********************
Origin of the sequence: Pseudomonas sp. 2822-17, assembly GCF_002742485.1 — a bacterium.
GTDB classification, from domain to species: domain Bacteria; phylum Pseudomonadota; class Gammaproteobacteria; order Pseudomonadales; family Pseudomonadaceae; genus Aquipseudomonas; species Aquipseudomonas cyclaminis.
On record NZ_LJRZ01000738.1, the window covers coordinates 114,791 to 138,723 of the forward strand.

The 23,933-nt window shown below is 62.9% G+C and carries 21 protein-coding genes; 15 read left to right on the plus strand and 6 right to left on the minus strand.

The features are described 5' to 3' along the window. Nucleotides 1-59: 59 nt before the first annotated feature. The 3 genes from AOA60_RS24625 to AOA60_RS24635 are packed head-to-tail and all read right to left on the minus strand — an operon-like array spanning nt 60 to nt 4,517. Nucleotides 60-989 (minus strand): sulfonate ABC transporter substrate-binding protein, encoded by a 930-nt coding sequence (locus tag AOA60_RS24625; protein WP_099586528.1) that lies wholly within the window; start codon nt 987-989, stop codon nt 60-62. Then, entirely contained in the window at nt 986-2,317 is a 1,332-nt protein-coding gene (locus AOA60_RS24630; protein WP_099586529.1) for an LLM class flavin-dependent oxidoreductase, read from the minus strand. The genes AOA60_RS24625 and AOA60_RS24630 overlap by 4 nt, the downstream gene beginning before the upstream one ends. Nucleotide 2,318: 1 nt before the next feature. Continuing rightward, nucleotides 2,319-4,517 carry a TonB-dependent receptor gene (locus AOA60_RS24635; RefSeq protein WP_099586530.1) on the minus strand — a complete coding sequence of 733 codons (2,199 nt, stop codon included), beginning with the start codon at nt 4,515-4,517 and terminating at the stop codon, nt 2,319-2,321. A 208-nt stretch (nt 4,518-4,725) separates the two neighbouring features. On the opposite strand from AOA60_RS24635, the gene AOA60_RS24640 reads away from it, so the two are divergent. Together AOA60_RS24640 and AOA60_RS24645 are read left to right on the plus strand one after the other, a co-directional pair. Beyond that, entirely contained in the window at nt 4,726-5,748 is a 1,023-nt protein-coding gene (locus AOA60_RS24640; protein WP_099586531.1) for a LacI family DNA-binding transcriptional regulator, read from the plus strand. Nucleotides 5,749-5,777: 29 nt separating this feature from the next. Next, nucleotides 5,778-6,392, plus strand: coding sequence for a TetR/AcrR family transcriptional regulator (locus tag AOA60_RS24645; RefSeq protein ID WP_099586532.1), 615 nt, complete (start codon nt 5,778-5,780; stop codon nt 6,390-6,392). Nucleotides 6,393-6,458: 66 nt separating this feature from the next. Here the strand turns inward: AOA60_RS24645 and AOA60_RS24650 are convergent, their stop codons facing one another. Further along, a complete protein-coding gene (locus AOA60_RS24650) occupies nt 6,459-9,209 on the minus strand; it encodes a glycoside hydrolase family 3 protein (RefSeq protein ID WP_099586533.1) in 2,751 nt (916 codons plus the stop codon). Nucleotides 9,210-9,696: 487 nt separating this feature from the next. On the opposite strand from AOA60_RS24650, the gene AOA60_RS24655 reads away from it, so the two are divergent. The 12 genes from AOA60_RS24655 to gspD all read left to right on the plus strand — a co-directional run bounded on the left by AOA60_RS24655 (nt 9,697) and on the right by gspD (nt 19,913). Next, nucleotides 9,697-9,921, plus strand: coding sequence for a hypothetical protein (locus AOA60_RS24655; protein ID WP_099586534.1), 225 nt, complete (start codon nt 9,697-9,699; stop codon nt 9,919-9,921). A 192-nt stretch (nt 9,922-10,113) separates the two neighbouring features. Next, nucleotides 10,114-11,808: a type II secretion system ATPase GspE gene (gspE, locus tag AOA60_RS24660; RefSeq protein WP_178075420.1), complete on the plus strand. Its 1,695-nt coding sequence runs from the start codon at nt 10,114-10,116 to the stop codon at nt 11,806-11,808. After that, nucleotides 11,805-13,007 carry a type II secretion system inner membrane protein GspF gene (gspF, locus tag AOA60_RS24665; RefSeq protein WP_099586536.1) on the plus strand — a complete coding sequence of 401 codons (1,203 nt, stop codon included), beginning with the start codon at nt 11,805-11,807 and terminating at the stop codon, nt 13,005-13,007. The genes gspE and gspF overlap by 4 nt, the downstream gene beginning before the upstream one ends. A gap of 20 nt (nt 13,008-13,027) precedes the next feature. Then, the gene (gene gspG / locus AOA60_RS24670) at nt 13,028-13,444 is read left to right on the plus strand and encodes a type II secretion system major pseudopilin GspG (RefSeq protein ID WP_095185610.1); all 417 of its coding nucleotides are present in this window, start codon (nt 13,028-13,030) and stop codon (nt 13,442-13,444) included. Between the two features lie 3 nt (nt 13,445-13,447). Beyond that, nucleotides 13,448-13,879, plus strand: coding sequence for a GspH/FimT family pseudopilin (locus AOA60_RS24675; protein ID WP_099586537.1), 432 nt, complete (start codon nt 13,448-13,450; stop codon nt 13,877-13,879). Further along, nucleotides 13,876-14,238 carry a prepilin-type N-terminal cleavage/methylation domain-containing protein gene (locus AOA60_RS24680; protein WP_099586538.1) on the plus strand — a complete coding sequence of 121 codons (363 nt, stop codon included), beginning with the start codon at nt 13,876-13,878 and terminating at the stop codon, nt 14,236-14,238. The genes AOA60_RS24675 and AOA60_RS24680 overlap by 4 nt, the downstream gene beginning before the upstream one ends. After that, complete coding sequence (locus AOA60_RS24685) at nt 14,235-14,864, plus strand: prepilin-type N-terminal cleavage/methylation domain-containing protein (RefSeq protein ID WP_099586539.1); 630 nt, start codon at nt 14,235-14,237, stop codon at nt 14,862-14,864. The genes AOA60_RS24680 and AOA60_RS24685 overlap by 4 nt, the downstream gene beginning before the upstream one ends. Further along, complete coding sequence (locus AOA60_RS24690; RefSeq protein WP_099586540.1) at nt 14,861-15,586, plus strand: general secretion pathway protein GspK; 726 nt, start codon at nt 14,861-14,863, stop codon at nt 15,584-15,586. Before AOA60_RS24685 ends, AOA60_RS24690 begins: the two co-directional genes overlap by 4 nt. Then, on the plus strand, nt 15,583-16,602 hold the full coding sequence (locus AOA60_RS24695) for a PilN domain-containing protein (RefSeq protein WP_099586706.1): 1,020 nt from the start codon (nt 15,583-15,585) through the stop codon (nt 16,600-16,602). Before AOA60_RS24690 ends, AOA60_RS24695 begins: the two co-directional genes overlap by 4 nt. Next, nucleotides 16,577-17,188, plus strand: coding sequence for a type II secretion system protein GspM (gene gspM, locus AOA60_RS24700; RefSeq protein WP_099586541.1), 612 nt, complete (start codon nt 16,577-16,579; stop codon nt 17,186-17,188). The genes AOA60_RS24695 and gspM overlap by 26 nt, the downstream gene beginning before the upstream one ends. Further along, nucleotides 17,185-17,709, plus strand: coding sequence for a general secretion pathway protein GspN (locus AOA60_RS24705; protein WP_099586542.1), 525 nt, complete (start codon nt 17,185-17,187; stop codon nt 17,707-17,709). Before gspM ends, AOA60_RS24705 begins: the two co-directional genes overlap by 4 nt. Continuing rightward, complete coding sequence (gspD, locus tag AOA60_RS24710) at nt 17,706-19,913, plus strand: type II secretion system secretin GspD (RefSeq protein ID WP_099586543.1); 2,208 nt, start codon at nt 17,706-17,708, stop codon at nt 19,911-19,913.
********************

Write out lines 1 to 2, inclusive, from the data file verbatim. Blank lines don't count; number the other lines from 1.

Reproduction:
Origin of the sequence: Pseudomonas sp. 2822-17, assembly GCF_002742485.1 — a bacterium.
GTDB classification, from domain to species: domain Bacteria; phylum Pseudomonadota; class Gammaproteobacteria; order Pseudomonadales; family Pseudomonadaceae; genus Aquipseudomonas; species Aquipseudomonas cyclaminis.